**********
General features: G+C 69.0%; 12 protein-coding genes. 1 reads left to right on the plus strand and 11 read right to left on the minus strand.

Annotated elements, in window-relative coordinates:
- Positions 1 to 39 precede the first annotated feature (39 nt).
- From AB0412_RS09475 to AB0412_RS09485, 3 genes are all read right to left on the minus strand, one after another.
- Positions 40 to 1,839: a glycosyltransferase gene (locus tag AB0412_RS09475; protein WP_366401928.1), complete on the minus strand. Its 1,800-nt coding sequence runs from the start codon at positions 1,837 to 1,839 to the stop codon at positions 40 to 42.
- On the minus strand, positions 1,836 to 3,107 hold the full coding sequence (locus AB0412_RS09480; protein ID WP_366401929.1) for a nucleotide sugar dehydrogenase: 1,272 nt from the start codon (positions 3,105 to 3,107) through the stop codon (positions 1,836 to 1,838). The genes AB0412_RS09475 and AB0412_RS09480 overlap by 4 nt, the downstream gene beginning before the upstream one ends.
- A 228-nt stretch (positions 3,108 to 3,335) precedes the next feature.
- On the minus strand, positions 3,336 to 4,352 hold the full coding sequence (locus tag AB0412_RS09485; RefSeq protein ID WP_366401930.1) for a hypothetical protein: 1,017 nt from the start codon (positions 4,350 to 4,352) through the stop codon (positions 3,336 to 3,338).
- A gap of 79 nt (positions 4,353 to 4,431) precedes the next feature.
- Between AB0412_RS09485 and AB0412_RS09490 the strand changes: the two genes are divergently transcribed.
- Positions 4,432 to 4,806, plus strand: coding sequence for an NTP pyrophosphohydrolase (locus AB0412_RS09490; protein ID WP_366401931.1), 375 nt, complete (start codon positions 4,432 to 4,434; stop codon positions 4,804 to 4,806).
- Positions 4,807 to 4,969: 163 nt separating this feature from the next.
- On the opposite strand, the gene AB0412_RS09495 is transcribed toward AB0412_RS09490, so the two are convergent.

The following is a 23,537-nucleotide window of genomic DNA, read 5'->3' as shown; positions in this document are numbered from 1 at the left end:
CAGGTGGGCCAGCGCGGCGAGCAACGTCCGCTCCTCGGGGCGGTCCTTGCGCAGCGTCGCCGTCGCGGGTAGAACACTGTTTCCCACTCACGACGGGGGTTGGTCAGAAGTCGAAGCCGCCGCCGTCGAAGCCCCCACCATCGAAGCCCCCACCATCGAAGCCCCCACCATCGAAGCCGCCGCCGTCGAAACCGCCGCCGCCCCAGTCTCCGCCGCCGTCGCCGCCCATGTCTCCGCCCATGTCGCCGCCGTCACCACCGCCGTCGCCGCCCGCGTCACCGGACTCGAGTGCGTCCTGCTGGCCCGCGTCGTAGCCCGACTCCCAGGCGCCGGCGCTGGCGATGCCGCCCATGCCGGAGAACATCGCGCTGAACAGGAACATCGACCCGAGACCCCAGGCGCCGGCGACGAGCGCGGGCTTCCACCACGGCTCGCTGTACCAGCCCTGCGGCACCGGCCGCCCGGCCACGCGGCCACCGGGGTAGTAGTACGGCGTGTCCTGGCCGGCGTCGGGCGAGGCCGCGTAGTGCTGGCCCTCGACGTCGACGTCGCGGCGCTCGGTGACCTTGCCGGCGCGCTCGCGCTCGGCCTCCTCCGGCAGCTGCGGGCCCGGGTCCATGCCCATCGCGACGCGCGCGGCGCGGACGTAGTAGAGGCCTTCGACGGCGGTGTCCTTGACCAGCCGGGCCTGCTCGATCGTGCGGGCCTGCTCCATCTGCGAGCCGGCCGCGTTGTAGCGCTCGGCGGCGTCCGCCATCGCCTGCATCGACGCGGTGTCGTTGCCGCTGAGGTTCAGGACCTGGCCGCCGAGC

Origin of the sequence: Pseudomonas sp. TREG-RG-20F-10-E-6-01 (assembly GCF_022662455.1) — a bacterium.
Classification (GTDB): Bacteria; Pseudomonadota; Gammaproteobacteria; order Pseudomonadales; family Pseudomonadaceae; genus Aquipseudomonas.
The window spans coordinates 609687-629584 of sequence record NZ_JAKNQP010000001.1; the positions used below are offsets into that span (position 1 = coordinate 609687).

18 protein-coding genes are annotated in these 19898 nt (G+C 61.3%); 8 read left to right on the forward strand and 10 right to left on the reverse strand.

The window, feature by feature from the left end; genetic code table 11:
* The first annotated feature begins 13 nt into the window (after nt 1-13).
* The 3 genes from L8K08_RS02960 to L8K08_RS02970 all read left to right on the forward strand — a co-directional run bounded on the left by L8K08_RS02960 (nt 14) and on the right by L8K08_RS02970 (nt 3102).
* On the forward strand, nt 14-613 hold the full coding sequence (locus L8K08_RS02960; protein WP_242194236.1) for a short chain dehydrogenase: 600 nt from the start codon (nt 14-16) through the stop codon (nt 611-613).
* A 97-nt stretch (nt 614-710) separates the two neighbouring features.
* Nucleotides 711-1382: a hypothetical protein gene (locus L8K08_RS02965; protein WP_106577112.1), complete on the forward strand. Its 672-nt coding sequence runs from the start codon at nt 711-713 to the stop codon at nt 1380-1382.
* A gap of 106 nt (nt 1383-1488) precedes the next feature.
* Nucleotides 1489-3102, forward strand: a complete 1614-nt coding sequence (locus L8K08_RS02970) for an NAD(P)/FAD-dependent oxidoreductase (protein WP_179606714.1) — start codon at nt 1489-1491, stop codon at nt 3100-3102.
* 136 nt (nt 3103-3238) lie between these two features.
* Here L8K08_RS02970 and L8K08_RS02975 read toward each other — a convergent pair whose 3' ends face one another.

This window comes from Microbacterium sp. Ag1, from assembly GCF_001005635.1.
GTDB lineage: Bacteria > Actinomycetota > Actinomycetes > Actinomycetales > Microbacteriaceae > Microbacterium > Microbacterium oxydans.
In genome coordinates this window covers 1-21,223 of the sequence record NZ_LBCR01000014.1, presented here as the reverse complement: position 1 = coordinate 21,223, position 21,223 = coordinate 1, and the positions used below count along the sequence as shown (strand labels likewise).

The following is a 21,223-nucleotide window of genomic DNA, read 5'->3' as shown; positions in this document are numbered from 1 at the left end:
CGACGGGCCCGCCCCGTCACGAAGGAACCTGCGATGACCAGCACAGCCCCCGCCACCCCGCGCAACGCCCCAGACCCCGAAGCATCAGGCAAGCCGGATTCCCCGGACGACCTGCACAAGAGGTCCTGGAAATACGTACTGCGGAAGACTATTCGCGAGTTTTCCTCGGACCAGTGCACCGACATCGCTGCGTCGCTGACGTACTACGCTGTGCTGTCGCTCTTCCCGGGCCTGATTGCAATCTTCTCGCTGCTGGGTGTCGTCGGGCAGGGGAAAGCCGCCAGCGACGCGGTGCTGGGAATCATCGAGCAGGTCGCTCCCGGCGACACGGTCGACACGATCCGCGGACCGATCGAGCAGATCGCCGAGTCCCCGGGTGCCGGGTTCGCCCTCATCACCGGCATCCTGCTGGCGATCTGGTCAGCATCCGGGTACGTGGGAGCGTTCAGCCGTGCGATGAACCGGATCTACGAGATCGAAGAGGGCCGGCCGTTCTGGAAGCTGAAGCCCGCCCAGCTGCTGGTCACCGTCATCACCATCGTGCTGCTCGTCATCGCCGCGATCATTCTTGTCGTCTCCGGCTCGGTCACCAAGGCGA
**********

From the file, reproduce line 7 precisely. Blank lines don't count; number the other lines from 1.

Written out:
- A 228-nt stretch (positions 3,108 to 3,335) precedes the next feature.